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Help Understanding Linux

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April 13, 2011 2:57:07 AM

Hello fellow internetz! I have a question that I'm hoping might have a reply that has enough information to answer all of my questions...

Essentially I recently built a gaming rig, but I may be taking it off to MIT or Stanford for a week or two for a game dev team. I hear Linux is a good OS for programming and I figured why not boot up with either Win7 or Linux... Basically just wondering what version of Linux should I get (L1NUX N00B), mostly for making games and testing.

I asked what version since I don't know if there is a better version of Linux out there, as I said I am a complete noob to this OS.

More about : understanding linux

April 13, 2011 3:20:14 AM

I like Ubuntu for a generally easy to use Linux, but you can add developer tools to any Linux distribution and program in just about any language you want.
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a b 5 Linux
April 13, 2011 3:21:35 AM

One distro is not necessarily better than any other! The linux kernel is mostly the same throughout distrobutions. The main differences you will encounter are:
1.) Default desktop. Gnome, KDE, XFCE, LXDE... etc..
2.) Package Management.
3.) drivers already compiled into kernel.

Distros you may want to start with: Ubuntu, Mint, or Fedora. These (and their derivatives) are probably the easiest to get start with.
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April 13, 2011 3:23:54 AM

Okay I sorta am at a loss... I know these names but what do they mean to me. Like which ones are easy to start with and which will be the most compatible for a secondary boot going against win7, or is that not compatible with Linux?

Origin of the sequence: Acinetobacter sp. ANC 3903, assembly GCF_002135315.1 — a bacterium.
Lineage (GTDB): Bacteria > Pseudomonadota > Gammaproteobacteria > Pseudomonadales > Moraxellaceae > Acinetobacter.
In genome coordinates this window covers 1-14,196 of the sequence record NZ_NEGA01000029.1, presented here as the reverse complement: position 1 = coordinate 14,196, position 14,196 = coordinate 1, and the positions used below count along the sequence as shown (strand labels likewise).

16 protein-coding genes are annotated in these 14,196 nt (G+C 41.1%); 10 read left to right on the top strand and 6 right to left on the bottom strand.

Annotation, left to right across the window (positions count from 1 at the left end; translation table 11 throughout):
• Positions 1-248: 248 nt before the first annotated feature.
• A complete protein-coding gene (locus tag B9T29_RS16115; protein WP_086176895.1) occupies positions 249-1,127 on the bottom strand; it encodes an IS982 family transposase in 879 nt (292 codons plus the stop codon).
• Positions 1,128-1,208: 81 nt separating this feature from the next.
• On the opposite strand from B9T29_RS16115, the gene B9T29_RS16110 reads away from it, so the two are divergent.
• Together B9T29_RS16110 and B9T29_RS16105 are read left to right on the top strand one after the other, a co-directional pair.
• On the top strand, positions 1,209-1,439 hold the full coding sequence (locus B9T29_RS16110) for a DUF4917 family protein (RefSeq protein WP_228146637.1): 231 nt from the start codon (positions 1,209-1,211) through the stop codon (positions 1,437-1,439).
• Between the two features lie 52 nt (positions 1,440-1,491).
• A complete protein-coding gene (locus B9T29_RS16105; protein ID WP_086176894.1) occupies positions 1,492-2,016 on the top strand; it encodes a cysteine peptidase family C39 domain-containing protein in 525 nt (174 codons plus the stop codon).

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a b 5 Linux
April 13, 2011 6:12:04 AM

All those distros (any distro) will dual boot with Windows 7). And they are all easy to install and use. If you have enough bandwidth, download some live CDs (try Fedora, Mandriva, SuSE, and Ubuntu) and try them. If you just want a "use this" recommendation, then go for Ubuntu. It will do everything you want it to.
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April 13, 2011 10:18:47 AM

Okay, and I can still edit the files, correct?
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a b 5 Linux
April 13, 2011 12:01:29 PM

Which files do you mean? Are you thinking of sharing files between Windows and Linux?
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April 13, 2011 9:52:20 PM

Hopefully, if that is too complicated I may vote it out.
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April 13, 2011 11:12:50 PM

You can access your Windows files from Linux but not the other way around. If you install Ubuntu it will map your Windows documents folders so you can easily access them from Linux applications.
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April 14, 2011 3:15:22 AM

There are ways to get windows to be able to access your linux partitions, but those drivers aren't the most stable ones out there, and not for the faint of heart (no noobs apply).

Most any linux distribution that gets classified as a desktop system has the ability to access the windows partition, browse it and either has programs already to access those files, or has the programs available to install using the package manager.